Linked by Thom Holwerda on Wed 13th Feb 2013 13:21 UTC
Opera Software De kogel is door de kerk: as we already talked about earlier, Opera is going to switch to the WebKit engine, leaving its own Presto rendering engine behind. We didn't yet know if they would the switch only on mobile or on the desktop as well, and they cleared that up too: both mobile and desktop Opera Browsers will switch to the WebKit rendering engine.
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RE[9]: Comment by ssokolow
by Nelson on Fri 15th Feb 2013 00:31 UTC in reply to "RE[8]: Comment by ssokolow"
Nelson
Member since:
2005-11-29

Everything needed to implement Silverlight is provided by Microsoft.

I'm not entirely sure what you're getting at. In fact, Moonlight did a great job of implementing Silverlight.

Reply Parent Score: 3

RE[10]: Comment by ssokolow
by cdude on Fri 15th Feb 2013 18:36 in reply to "RE[9]: Comment by ssokolow"
cdude Member since:
2008-09-21

Everything needed to implement Silverlight is provided by Microsoft.


And you can only implement and run Silverlight by using Microsoft products on Microsoft's latests platforms only. Nothing else works. No way out. No interoperability. A classic vendor lock-in.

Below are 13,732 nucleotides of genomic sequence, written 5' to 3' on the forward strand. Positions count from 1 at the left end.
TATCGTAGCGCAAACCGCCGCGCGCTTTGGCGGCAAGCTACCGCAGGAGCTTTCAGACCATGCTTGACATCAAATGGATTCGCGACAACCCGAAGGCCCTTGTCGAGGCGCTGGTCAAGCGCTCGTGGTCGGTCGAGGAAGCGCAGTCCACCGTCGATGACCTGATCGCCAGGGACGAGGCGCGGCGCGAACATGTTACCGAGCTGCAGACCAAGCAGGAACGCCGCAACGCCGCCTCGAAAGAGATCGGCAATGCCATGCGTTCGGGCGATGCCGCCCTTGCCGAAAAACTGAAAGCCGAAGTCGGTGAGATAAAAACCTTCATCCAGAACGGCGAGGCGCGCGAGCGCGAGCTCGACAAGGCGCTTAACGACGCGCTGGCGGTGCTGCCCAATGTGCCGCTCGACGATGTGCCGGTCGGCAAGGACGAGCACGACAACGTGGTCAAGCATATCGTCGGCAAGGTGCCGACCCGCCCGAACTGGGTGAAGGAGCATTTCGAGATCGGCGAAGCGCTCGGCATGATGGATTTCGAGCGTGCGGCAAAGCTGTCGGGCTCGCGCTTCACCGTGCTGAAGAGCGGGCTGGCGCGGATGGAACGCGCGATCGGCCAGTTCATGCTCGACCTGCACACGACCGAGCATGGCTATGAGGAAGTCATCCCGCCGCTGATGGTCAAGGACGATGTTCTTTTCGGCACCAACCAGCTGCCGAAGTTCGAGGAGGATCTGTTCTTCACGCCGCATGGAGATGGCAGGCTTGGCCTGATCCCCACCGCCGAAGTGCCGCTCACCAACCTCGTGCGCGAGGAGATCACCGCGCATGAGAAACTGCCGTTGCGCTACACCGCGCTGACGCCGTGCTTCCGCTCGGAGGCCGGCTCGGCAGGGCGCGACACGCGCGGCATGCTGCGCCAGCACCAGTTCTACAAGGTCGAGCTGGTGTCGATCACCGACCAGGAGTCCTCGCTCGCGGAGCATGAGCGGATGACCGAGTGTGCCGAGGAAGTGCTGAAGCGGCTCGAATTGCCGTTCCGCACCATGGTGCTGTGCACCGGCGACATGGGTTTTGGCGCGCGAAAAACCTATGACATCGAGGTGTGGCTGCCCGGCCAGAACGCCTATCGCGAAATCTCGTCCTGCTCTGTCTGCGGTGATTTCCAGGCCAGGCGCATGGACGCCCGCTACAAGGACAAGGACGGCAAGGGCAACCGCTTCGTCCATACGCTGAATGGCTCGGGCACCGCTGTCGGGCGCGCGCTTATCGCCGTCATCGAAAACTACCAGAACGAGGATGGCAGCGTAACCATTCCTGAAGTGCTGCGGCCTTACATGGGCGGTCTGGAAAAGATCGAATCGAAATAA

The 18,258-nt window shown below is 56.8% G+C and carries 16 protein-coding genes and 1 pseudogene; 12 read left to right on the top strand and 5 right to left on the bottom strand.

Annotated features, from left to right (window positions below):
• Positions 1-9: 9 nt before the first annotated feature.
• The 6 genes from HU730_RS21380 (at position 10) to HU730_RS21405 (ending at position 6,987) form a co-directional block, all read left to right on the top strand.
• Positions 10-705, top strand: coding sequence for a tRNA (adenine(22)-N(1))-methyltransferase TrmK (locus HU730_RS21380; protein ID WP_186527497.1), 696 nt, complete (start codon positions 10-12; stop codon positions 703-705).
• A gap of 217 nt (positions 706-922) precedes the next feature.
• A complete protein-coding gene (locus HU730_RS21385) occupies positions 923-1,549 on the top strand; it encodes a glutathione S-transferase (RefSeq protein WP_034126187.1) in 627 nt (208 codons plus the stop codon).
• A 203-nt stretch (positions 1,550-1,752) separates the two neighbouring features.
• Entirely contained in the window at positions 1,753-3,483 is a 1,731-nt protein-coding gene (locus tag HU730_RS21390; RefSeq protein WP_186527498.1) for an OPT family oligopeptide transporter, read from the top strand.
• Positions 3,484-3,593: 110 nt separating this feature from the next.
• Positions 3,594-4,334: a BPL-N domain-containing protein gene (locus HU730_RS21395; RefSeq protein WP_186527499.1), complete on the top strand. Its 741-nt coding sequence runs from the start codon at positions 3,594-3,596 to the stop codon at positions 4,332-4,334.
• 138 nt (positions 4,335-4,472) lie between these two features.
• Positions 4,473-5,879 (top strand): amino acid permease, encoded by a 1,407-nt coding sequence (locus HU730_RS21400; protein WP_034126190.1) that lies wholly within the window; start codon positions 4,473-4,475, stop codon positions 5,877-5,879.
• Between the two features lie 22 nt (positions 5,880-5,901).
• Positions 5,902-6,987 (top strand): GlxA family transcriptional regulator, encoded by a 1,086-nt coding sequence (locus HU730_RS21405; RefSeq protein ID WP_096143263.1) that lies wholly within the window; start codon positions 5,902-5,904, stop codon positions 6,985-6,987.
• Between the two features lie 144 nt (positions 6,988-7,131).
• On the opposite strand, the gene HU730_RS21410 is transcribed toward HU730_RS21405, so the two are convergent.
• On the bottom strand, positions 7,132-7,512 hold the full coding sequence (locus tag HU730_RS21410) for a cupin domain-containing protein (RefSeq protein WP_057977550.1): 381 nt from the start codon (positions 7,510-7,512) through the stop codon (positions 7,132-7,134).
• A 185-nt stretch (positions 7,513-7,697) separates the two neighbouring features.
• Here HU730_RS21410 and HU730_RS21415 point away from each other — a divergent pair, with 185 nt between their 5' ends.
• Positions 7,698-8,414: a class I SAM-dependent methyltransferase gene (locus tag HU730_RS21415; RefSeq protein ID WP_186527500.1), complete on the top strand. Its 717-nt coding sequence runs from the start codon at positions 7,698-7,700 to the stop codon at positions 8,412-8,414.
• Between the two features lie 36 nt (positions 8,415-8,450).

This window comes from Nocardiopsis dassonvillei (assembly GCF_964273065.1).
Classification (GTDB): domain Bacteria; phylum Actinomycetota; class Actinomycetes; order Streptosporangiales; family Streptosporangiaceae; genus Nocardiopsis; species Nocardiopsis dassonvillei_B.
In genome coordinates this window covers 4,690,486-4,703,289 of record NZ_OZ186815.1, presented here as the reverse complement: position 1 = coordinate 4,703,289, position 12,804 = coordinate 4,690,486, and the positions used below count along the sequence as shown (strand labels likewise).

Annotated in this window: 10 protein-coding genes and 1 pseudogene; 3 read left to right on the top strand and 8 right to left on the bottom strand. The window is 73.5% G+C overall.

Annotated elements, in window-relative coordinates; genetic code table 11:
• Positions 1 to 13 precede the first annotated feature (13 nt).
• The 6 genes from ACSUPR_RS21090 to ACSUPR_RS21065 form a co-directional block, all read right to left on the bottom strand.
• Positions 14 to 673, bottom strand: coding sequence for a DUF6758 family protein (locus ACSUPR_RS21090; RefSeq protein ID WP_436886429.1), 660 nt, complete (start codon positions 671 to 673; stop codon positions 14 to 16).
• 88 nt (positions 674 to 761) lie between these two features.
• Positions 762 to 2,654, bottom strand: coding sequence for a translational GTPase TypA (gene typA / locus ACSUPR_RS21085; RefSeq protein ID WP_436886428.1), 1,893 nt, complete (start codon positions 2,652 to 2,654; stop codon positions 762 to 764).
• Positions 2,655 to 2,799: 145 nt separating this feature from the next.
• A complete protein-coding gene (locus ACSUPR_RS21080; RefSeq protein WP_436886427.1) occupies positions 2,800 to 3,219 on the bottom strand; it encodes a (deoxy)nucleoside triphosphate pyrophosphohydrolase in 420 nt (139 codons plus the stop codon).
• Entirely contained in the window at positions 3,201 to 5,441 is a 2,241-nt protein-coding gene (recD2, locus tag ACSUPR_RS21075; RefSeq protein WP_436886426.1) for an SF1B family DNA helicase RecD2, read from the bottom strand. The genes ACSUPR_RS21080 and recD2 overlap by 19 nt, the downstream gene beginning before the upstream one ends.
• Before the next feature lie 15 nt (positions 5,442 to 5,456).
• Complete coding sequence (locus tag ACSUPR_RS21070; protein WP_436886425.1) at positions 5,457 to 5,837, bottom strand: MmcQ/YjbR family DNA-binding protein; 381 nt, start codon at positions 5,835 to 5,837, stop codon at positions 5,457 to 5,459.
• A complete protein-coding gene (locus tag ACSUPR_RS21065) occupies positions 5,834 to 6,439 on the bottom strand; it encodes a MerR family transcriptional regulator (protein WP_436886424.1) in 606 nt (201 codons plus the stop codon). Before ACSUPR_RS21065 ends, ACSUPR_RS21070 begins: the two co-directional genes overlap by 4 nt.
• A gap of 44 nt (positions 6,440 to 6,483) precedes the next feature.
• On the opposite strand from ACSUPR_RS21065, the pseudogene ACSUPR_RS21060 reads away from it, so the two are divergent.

I'm not entirely sure what you're getting at. In fact, Moonlight did a great job of implementing Silverlight.


See, I knew you would come with Moonlight. It doesn't support Silverlight at all. Only a very limited subset of a very early version without all required base codecs. It never got beyong that and so got discontinued long ago. You didn't know that Moonlight development stopped and the project got canceled longgggg ago?

Edited 2013-02-15 18:39 UTC

Reply Parent Score: 1

RE[11]: Comment by ssokolow
by Nelson on Sat 16th Feb 2013 03:29 in reply to "RE[10]: Comment by ssokolow"
Nelson Member since:
2005-11-29

You realize I do Silverlight development for a living? Before the current app craze I did extensive work using trusted OOB apps running on Windows, OSX, and yes even Linux though guess what, Moonlight.

I am very aware of the limitations of Moonlight and they currently are: Not so many. The entire Silverlight 4 profile is supported with Moonlight.

Silverlight 5, which came out after Moonlight was discontinued which didn't really add much behavioral change, only design time convenience like custom markup extensions and the like, so they should run just fine as well.

Basically you get a very high amount of compatibility. Really the only corner cases are code that uses COM interop and code that uses DRM protected playback.

That's it. A majority of Silverlight apps are not Netflix or Olympics viewers, they are internal LOB applications. That's always been Silverlight's niche. Still is. Where more reach than WPF is needed, Silverlight is king when it comes to .NET LOB.

Reply Parent Score: 3